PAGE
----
Finding 3:

Existing auto marketplace customers continue to take action after they submit their first lead form.

Re-engagement with auto shoppers is more important than ever and the findings of our research highlights that fact. New customers, on average, conduct over 50 upper funnel actions post-conversion, and 10 lower funnel actions post-conversion. Existing customers, on average, are even busier, conducting over 100 upper funnel actions post-conversion and 20 lower funnel actions post-conversion.5

The search intensity of auto shoppers, therefore, continues to increase throughout the journey even after initial conversions take place. New and existing OEM site visitors are more likely to continue exploring, searching, and cross-shopping after their first action on the OEM site. Auto marketplaces redirect them back to your site.

“We’ve known for some time that the car shopping journey isn’t linear,” said Skinner Ricketts. “Based on the consumer site activity we’ve tracked over the past year between Cars.com and Dealer Inspire dealer websites, there’s a strong pattern of shoppers toggling back and forth between third-party marketplace and dealer websites to validate their decisions. Our research shows that these cross-shoppers are four times more likely to result in a vehicle sale, indicating the powerful consultative role that third-party sites play throughout the decision journey. Even post-lead submission, there is indisputable value for both shopper and seller in the combination of first-party and third-party marketing engines to win the final mile of the sale.”

Key Takeaway: Remember that customers aren’t “done” once they submit the lead. Continue to engage them to influence their choice.

Conclusion

Auto marketplaces are an integral part of the auto searcher journey. Paid marketplace search ads and auto marketplace websites drive valuable new referral traffic to OEM and dealership websites that may not have visited otherwise. These searchers are performing critical upper and lower funnel actions on your website.

Appendix

Methodology

  • Measure the effectiveness of auto marketplace related, paid search advertising exposure using Comscore’s 2M+ panel.
  • Journey measured: 1) Auto Researcher searches on keyword and SERP renders a paid search ad (marketplace has to be there). 2) Researcher clicks on paid marketplace ad and visits the marketplace site. 3) Dealership site or OEM site + action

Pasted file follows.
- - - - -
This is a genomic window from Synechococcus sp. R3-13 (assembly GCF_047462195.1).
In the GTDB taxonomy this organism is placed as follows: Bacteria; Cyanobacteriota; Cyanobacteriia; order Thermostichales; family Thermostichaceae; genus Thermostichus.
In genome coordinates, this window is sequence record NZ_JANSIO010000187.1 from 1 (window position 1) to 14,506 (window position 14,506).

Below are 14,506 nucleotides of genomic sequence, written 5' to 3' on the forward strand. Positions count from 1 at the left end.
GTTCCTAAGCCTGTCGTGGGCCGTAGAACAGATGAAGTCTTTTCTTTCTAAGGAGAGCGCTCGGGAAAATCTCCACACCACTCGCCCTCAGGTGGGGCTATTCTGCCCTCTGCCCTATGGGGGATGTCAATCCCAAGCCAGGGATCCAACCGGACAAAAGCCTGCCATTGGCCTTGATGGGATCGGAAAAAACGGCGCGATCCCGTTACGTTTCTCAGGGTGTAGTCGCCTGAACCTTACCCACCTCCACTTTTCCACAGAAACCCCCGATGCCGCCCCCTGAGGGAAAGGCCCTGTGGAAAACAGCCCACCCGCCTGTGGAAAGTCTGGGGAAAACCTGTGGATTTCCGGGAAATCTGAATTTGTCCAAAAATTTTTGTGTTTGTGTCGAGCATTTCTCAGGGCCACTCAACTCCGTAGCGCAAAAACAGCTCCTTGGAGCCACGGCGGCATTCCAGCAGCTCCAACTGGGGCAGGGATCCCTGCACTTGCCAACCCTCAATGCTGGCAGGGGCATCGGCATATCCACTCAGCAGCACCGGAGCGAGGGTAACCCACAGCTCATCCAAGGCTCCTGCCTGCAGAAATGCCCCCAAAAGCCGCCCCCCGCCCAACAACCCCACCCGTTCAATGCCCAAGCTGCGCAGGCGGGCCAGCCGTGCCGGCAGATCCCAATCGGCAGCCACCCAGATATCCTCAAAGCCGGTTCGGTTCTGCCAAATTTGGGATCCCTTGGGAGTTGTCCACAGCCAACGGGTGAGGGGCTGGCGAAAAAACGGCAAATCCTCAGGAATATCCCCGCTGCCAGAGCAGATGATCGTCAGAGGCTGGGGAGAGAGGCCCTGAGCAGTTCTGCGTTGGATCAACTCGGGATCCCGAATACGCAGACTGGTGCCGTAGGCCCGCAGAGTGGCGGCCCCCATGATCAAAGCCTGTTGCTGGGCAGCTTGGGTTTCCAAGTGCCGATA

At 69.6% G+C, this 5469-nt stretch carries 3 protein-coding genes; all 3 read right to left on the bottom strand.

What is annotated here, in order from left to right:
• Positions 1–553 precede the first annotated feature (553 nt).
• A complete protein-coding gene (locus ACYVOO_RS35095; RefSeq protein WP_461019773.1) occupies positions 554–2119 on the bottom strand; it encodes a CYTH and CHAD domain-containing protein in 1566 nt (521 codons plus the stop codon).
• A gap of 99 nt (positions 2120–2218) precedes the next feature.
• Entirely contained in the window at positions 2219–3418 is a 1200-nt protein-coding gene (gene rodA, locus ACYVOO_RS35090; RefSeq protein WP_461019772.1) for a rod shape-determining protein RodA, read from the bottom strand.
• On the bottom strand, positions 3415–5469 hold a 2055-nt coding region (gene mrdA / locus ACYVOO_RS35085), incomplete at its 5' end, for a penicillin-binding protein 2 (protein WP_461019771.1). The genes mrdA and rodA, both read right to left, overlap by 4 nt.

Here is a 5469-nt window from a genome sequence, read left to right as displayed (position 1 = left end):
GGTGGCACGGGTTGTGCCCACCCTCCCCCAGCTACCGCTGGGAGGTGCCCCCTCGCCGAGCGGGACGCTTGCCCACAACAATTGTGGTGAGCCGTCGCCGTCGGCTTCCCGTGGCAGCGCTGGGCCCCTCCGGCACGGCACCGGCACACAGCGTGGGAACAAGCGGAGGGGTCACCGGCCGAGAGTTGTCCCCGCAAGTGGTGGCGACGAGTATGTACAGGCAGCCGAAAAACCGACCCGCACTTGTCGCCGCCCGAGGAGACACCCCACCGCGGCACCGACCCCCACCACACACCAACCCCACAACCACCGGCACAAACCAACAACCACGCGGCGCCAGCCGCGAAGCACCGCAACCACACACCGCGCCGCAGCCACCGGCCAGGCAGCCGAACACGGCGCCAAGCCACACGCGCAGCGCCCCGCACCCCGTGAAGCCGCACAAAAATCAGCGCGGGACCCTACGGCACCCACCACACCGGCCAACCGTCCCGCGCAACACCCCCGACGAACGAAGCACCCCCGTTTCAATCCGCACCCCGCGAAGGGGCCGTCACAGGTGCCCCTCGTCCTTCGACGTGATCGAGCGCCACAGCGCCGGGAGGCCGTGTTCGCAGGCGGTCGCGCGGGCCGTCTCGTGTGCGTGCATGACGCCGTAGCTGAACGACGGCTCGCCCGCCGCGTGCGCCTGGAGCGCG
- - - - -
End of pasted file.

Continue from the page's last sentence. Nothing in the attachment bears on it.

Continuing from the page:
• Upper funnel actions measured include visiting any of the following pages of an OEM website: Brochure, Color, Features, Find Match, Future Vehicles, Gallery, Model Landing, Offers, Owners Specs
  • Lower funnel actions measured include visiting any of the following pages of an OEM website: BYO (build your own), Compare, Credit App, Estimator, Financial Info, Locate Dealer, Pricing, RAQ (request a quote), Search Inventory, Test Drive, TradeIn

Terminology

  • Marketplace User: Someone who searches on Google.com, sees an auto marketplace ad and clicks it
  • Non-Marketplace User: Someone who searches on Google.com, does not see an auto marketplace ad and therefore it is not a part of their user journey
  • New Customers: Upon first KPI on OEM/dealer site, user visits an auto marketplace site on same day prior to OEM visit. They did not visit OEM site within the “lookback window” (30 days) prior to this activity.                    
  • Existing Customers: Upon first KPI on OEM/dealer site, user visits an auto marketplaces site on same day prior to OEM visit. They visited OEM site within the “lookback window” (30 days) prior to this activity.

OEMs and Auto Marketplaces Measured

  1. Google and Comscore Value of Aggregator Ad Study, US, 2019
  2. Google and Comscore Value of Aggregator Ad Study, US, 2019
  3. Google and Comscore Value of Aggregator Ad Study, US, 2019
  4. Google and Comscore Value of Aggregator Ad Study, US, 2019, Note: Converters defined as consumers who visited an aggregator site and later did a conversion event on OEM or dealer site on the same day. Existing customers defined as converters who have visited OEM or dealer site at least once 30 days prior. New customers defined as converters who have not visited OEM or dealer site 30 days prior.
  5. Google and Comscore Value of Aggregator Ad Study, US, 2019, Note: Converters defined as consumers who visited an aggregator site and later did a conversion event on OEM or dealer site on the same day. Existing customers defined as converters who have visited OEM or dealer site at least once 30 days prior. New customers defined as converters who have not visited OEM or dealer site 30 days prior.